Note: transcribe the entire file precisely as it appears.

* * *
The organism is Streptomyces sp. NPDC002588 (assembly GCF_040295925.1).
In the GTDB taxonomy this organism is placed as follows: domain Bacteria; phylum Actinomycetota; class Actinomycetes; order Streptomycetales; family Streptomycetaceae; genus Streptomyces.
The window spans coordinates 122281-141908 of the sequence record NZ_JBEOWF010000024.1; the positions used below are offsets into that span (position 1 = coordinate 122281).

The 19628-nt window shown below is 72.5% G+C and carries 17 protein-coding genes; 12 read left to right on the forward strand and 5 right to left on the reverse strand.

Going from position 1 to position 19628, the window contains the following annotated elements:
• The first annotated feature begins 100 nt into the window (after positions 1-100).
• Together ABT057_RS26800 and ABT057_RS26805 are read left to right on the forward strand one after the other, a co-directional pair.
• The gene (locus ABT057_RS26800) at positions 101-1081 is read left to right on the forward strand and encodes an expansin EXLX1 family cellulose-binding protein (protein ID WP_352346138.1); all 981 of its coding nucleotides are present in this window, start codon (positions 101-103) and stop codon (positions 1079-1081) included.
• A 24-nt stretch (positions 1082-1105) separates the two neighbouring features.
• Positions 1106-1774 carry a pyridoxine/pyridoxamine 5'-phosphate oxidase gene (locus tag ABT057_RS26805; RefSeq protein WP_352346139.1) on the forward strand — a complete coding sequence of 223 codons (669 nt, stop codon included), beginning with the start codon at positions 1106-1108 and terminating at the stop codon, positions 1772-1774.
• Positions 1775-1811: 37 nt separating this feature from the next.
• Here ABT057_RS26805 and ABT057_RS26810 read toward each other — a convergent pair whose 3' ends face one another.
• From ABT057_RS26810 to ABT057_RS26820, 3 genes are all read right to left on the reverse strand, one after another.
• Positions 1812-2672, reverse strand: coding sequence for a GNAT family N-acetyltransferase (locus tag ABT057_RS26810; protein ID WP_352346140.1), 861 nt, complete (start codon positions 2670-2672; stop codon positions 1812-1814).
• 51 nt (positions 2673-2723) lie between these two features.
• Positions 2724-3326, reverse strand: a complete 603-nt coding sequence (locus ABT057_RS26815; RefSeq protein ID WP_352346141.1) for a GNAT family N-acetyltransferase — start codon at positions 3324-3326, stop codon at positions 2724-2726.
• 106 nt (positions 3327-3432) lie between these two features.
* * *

The organism is Streptomyces sp. NPDC002588 (assembly GCF_040295925.1).
In the GTDB taxonomy this organism is placed as follows: domain Bacteria; phylum Actinomycetota; class Actinomycetes; order Streptomycetales; family Streptomycetaceae; genus Streptomyces.
The window spans coordinates 122281-141908 of the sequence record NZ_JBEOWF010000024.1; the positions used below are offsets into that span (position 1 = coordinate 122281).

The 19628-nt window shown below is 72.5% G+C and carries 17 protein-coding genes; 12 read left to right on the forward strand and 5 right to left on the reverse strand.

Going from position 1 to position 19628, the window contains the following annotated elements:
• The first annotated feature begins 100 nt into the window (after positions 1-100).
• Together ABT057_RS26800 and ABT057_RS26805 are read left to right on the forward strand one after the other, a co-directional pair.
• The gene (locus ABT057_RS26800) at positions 101-1081 is read left to right on the forward strand and encodes an expansin EXLX1 family cellulose-binding protein (protein ID WP_352346138.1); all 981 of its coding nucleotides are present in this window, start codon (positions 101-103) and stop codon (positions 1079-1081) included.
• A 24-nt stretch (positions 1082-1105) separates the two neighbouring features.
• Positions 1106-1774 carry a pyridoxine/pyridoxamine 5'-phosphate oxidase gene (locus tag ABT057_RS26805; RefSeq protein WP_352346139.1) on the forward strand — a complete coding sequence of 223 codons (669 nt, stop codon included), beginning with the start codon at positions 1106-1108 and terminating at the stop codon, positions 1772-1774.
• Positions 1775-1811: 37 nt separating this feature from the next.
• Here ABT057_RS26805 and ABT057_RS26810 read toward each other — a convergent pair whose 3' ends face one another.
• From ABT057_RS26810 to ABT057_RS26820, 3 genes are all read right to left on the reverse strand, one after another.
• Positions 1812-2672, reverse strand: coding sequence for a GNAT family N-acetyltransferase (locus tag ABT057_RS26810; protein ID WP_352346140.1), 861 nt, complete (start codon positions 2670-2672; stop codon positions 1812-1814).
• 51 nt (positions 2673-2723) lie between these two features.
• Positions 2724-3326, reverse strand: a complete 603-nt coding sequence (locus ABT057_RS26815; RefSeq protein ID WP_352346141.1) for a GNAT family N-acetyltransferase — start codon at positions 3324-3326, stop codon at positions 2724-2726.
• 106 nt (positions 3327-3432) lie between these two features.